How to keep your dog safe and warm in cold weather

Our safety tips will ensure you and your dog will be happy while walking in a winter wonderland.

Adult German Shepherd, outside, in the snow, on a winter's day

When the temperature drops, it’s important to take extra care of our four-legged friends. Here are our top tips to keep our puppy pals safe and warm on wintery walks.  

Keep your dog warm and cosy

Some dogs grow thick furry coats all year round, so as the weather gets colder, consider letting your dog's fur grow longer to give them added protection. Some shorter-haired breeds and puppies may need a little bit of help staying warm and so would need to wear a coat in colder weather. 

If you're walking in the dark, it's important to make sure your dog is visible to other dog owners and people in cars, so it's wise to get a coat with high-visibility reflective features or consider a flashing collar or light attachment providing it’s suitable for your dog and they’re comfortable wearing it. 

Wearing a coat or light attachment is a new experience for some dogs and needs to be introduced in a gradual and positive way. This will help your dog enjoy wearing their equipment for winters to come. 

Top tips for winter walks

Tip one: If it’s snowing, keep your dog on a lead

There may be deep patches or holes, or the snow may cover areas that aren’t safe. Keep your dog on a lead to protect and prevent them from falling and hurting themselves. 

Tip two: Make sure your dog is wearing a collar and an ID tag and is microchipped

It's important to ensure your microchipping database is up to date with your address and contact details.

Update your dog's microchip details
Tip three: Wipe after walkies

Make sure you wipe your dog’s legs, feet and stomach after a walk, as grit from the roads and dampness from rain or snow can irritate their skin. 

Tip four: Never leave your dog in the car 

Whether it's a hot or cold day outside, leaving your dog in a car is very dangerous and should never be an option. 

Tip five: Don’t let your dog walk on frozen ponds 

The ice may not be thick enough to take their weight. If your dog does fall through the ice never be tempted to go in after them. If possible, encourage them to swim back to you and call the emergency services. 

Tip six: Avoid antifreeze

Antifreeze is highly poisonous but tasty to dogs. Make sure you always keep antifreeze and other chemicals well out of reach and be sure to quickly mop up any spills.  

Tip seven: Safety first 

Your own safety is important too. Make sure that you are dressed appropriately for the weather with a suitable coat and shoes. Make sure you're as visible as your dog is.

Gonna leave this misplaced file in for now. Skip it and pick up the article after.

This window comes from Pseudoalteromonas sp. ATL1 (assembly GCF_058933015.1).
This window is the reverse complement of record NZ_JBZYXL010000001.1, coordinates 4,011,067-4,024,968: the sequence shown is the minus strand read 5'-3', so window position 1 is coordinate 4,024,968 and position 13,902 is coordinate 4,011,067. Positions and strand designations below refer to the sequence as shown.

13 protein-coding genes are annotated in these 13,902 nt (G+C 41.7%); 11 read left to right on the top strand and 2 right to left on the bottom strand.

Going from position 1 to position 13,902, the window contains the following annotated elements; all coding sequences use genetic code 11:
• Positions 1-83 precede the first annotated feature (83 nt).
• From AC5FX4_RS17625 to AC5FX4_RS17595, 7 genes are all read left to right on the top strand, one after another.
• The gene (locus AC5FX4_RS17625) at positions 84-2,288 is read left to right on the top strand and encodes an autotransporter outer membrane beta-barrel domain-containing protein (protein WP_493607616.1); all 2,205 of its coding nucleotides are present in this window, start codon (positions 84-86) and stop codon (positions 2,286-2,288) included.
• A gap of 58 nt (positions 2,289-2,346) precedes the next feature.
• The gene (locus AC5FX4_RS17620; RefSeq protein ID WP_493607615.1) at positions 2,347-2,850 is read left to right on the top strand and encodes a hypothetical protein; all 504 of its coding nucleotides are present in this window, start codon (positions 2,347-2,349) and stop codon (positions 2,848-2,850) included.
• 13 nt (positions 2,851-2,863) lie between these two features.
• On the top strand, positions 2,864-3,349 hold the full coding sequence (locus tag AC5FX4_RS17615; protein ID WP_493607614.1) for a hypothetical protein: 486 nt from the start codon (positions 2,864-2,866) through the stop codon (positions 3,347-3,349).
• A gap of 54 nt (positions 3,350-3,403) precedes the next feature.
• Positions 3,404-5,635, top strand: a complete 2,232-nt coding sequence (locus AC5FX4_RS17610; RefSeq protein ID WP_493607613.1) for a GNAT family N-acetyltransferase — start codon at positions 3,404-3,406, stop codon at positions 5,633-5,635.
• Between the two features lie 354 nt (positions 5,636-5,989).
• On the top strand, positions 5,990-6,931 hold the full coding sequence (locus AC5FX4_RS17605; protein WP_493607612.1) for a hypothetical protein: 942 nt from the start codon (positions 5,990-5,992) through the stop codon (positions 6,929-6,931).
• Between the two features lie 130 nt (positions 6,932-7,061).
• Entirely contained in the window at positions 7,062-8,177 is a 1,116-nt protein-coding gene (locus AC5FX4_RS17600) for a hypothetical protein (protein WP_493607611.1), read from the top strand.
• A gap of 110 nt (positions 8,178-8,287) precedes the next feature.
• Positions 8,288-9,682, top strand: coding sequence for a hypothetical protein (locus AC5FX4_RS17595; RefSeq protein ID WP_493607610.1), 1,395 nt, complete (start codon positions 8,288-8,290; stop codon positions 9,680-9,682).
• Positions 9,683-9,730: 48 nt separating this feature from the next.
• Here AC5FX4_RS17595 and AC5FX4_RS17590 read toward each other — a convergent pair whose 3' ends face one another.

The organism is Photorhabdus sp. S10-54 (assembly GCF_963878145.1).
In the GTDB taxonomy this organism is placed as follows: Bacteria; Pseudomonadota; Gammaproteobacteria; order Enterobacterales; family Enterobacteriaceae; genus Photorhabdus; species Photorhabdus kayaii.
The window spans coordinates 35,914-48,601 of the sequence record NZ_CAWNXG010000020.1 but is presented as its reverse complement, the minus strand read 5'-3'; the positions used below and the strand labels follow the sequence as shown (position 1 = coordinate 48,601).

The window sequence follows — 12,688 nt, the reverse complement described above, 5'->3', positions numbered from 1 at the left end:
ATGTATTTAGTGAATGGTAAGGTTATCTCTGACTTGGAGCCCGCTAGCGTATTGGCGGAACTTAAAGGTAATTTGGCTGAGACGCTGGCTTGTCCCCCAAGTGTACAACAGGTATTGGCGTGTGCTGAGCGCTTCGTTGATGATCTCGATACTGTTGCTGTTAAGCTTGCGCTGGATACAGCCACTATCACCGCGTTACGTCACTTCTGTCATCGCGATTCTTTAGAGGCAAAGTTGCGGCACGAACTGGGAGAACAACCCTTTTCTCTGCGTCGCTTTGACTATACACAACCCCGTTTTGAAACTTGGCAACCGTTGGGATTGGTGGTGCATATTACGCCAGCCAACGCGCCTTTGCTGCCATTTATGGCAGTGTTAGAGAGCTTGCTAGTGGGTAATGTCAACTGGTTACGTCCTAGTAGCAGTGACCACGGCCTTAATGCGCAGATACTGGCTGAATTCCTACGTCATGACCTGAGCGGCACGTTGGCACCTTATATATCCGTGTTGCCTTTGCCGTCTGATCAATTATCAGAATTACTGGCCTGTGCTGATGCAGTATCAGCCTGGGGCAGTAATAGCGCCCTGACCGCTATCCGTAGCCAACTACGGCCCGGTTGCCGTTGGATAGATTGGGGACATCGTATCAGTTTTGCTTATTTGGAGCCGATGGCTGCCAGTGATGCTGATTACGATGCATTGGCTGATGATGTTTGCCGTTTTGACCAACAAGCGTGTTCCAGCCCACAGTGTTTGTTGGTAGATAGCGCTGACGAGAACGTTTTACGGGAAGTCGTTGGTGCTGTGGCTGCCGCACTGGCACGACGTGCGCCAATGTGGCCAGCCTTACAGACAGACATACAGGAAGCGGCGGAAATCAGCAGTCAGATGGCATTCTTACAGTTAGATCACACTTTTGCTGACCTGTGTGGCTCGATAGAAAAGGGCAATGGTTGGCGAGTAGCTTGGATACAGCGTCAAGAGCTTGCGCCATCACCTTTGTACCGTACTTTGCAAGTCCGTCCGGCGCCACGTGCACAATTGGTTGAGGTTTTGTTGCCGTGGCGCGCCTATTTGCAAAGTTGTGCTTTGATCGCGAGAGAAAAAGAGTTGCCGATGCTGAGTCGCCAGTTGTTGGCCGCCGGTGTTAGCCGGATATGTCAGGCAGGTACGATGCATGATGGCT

Tip eight: Regularly check your dog's leads, collars and harnesses  

Make sure they’re all functioning safely and won’t get damaged by winter weather, as wet weather can cause metal clips to rust.

It can be trickier to do up lead clips and carabiners and attach them to collars and harnesses when it's cold, so do this indoors if you …

Keeping your dog active during winter 

It can be difficult to keep dogs physically exercised during dark evenings, especially when public parks are closed at dusk. Here are some ways you can keep walks fun and your dog active, even if the weather is wet and cold.

Change up your walkies route

When parks are closed you can give your dog lots of entertainment by walking different street routes to your normal ones, so they can experience new sights, sounds and smells. 

Try doggy barkour 

Incorporate some little training sessions within your walks to liven them up. Take treats with you and reward your dog for doing a trick on each street you walk down. You could also lay treat trails for them to sniff out and follow.

Or why not create doggy-parkour (barkour) using treats to guide them to circle street furniture such as benches and lampposts? You can do all these on-lead so they're always safe. 

Play games indoors 

Indoor games like hide and seek, or 'find it', are fun and mentally stimulating for your dog. Hide a toy for them to search for and play with them as a reward when they find them. 

Provide extra enrichment 

You might be spending more time indoors if the weather's very bad, so always make sure your dog has plenty to do.

Long-lasting tasty chews, or rubber food-releasing toys and enrichment games are useful for giving your dog something enjoyable to do that is mentally stimulating. 

Back to school

Treat your dog to some fun and games that are also educational and useful. We offer short training courses for puppies, adolescents and adult dogs, teaching important skills in a fun and positive environment. Enrol in a Dog School training course! 

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